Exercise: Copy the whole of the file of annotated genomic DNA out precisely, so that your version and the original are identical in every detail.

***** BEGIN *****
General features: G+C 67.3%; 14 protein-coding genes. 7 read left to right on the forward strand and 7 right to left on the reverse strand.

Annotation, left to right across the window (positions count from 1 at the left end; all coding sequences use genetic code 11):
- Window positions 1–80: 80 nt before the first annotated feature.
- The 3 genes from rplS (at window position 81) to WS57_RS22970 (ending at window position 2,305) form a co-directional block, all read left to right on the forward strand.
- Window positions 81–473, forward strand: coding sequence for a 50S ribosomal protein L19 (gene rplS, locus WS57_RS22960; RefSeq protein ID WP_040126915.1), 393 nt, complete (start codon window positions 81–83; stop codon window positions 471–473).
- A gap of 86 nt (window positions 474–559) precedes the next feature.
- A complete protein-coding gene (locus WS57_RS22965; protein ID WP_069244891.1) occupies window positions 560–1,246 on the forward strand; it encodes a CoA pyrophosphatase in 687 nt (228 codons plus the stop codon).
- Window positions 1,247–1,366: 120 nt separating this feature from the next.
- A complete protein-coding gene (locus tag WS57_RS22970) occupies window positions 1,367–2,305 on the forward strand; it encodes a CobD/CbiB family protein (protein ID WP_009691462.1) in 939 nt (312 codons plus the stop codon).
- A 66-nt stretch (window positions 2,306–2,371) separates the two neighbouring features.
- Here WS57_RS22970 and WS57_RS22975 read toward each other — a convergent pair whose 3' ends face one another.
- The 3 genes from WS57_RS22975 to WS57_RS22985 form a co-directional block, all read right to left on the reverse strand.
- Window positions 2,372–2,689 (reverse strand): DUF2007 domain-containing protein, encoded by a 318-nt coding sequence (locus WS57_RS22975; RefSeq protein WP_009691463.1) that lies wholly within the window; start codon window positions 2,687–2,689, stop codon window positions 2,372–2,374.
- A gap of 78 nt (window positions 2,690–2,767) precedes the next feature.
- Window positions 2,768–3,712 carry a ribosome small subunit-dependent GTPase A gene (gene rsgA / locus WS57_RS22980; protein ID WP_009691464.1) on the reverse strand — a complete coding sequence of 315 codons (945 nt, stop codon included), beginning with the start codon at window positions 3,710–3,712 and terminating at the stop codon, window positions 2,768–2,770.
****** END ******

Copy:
General features: G+C 67.3%; 14 protein-coding genes. 7 read left to right on the forward strand and 7 right to left on the reverse strand.

Annotation, left to right across the window (positions count from 1 at the left end; all coding sequences use genetic code 11):
- Window positions 1–80: 80 nt before the first annotated feature.
- The 3 genes from rplS (at window position 81) to WS57_RS22970 (ending at window position 2,305) form a co-directional block, all read left to right on the forward strand.
- Window positions 81–473, forward strand: coding sequence for a 50S ribosomal protein L19 (gene rplS, locus WS57_RS22960; RefSeq protein ID WP_040126915.1), 393 nt, complete (start codon window positions 81–83; stop codon window positions 471–473).
- A gap of 86 nt (window positions 474–559) precedes the next feature.
- A complete protein-coding gene (locus WS57_RS22965; protein ID WP_069244891.1) occupies window positions 560–1,246 on the forward strand; it encodes a CoA pyrophosphatase in 687 nt (228 codons plus the stop codon).
- Window positions 1,247–1,366: 120 nt separating this feature from the next.
- A complete protein-coding gene (locus tag WS57_RS22970) occupies window positions 1,367–2,305 on the forward strand; it encodes a CobD/CbiB family protein (protein ID WP_009691462.1) in 939 nt (312 codons plus the stop codon).
- A 66-nt stretch (window positions 2,306–2,371) separates the two neighbouring features.
- Here WS57_RS22970 and WS57_RS22975 read toward each other — a convergent pair whose 3' ends face one another.
- The 3 genes from WS57_RS22975 to WS57_RS22985 form a co-directional block, all read right to left on the reverse strand.
- Window positions 2,372–2,689 (reverse strand): DUF2007 domain-containing protein, encoded by a 318-nt coding sequence (locus WS57_RS22975; RefSeq protein WP_009691463.1) that lies wholly within the window; start codon window positions 2,687–2,689, stop codon window positions 2,372–2,374.
- A gap of 78 nt (window positions 2,690–2,767) precedes the next feature.
- Window positions 2,768–3,712 carry a ribosome small subunit-dependent GTPase A gene (gene rsgA / locus WS57_RS22980; protein ID WP_009691464.1) on the reverse strand — a complete coding sequence of 315 codons (945 nt, stop codon included), beginning with the start codon at window positions 3,710–3,712 and terminating at the stop codon, window positions 2,768–2,770.